2011 February 21 - 12:00 am


  • Lone Star College-CyFair French professor Georges Detiveaux was knighted as a Chevalier dans l’ordre des Palmes at a recent ceremony held at the home of Sid Moorhead, a longtime friend and fellow Francophile. Patrice Vanoni, cultural attaché for the Consulate of France in Houston, awarded Detiveaux the chevalier honor which included a certificate and a silver medal with a purple ribbon, known as the “ruban violet.” Napoleon created the academic honor that the French Government awards to those who make significant contributions to academics for the expansion of French culture throughout the world. The honor is one of the world’s oldest orders of knighthood still in existence and consists of three grades: chevalier (knight), officier (officer) and commandeur (commander). French language and culture have been a part of Detiveaux’s life from his childhood in Louisiana, to his tenure as a language technologist and French professor at LSC-CyFair. Detiveaux has doubled the size of the college’s language lab and transformed it into the college system’s only full-service language technology center. It is one of the premier such facilities in Texas. In addition to his work on campus, Detiveaux was a past national representative to the American Council on the Teaching of Foreign Languages for the International Association for Language Learning Technologies.

  • Virginia’s Tidewater Community College psychology Professor James P. O’Brien has been chosen to receive a 2011 Virginia Outstanding Faculty Award by the State Council of Higher Education for Virginia and Dominion Resources. The recipients will each receive $5,000 and an engraved award. The Outstanding Faculty Awards program was established in 1986 by SCHEV, the General Assembly and the governor. The awards recognize excellence in teaching, research, knowledge integration and public service at the faculties of Virginia’s public and private colleges and universities. A committee of education, business and civic leaders assists SCHEV in selecting the recipients – this year from 106 entries – based on contributions to their students, academic disciplines, institutions and communities. For O’Brien this award comes on the heels of winning the Virginia Professor of the Year Award from the Carnegie Foundation and the Council for Advancement and Support of Education last fall. O’Brien holds a bachelor’s degree in psychology from the University of Richmond, a master’s in general-applied psychology from Virginia Commonwealth University and a doctorate in human factors psychology with a minor concentration in systems design and engineering from the Catholic University of America.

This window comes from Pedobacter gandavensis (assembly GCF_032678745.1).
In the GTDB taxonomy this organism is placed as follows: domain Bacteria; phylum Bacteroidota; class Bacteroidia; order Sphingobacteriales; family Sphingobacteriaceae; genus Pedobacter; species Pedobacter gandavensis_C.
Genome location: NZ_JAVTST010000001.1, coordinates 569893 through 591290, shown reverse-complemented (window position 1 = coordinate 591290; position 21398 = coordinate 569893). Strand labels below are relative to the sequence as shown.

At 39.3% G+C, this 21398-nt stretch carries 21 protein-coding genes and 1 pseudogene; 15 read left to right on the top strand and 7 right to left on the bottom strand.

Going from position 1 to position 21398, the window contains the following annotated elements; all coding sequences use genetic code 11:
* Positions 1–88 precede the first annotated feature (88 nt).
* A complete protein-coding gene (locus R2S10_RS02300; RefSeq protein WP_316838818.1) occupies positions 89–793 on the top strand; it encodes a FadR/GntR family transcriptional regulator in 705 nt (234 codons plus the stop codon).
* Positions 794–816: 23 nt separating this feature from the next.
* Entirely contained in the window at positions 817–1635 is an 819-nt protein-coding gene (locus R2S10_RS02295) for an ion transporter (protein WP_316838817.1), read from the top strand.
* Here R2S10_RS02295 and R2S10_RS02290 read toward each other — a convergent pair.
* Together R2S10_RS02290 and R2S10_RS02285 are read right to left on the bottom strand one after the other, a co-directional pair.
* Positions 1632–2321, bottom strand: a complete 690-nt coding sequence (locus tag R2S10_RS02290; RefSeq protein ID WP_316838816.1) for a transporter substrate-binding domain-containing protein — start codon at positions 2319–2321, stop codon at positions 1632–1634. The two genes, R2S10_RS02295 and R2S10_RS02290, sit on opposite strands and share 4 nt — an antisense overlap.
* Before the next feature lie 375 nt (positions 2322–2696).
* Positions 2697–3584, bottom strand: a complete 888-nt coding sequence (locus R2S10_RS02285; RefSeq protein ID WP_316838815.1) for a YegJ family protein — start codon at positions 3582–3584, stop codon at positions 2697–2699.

• New York’s Westchester Community College Gateway Center, which opened to the public in September 2010, has received the U.S. Green Building Council’s Designation of Gold level LEED certification. This high honor, in recognition of the environmentally friendly aspects of the 70,000 square-foot structure, notes the building’s success in a number of relevant categories including sustainability, water efficiency and use of construction materials. Gateway was designed and constructed using strategies aimed at improving building performance in areas such as energy savings, improved indoor air quality, CO2 emissions reduction, and sustainable maintenance solutions. The $40.5 million Gateway Center had been under construction since late 2007. It is helping the college address the educational needs of the county’s increasingly diverse population. The Gateway Center houses business, language, volunteer, and international student programs, as well as the English Language Institute and the Professional Development Center, which offers corporate training. The Gateway concept was grounded in the findings of a three-year study funded by a grant from the Hitachi Foundation, and conducted in partnership with Westchester Community College and the Westchester business community.
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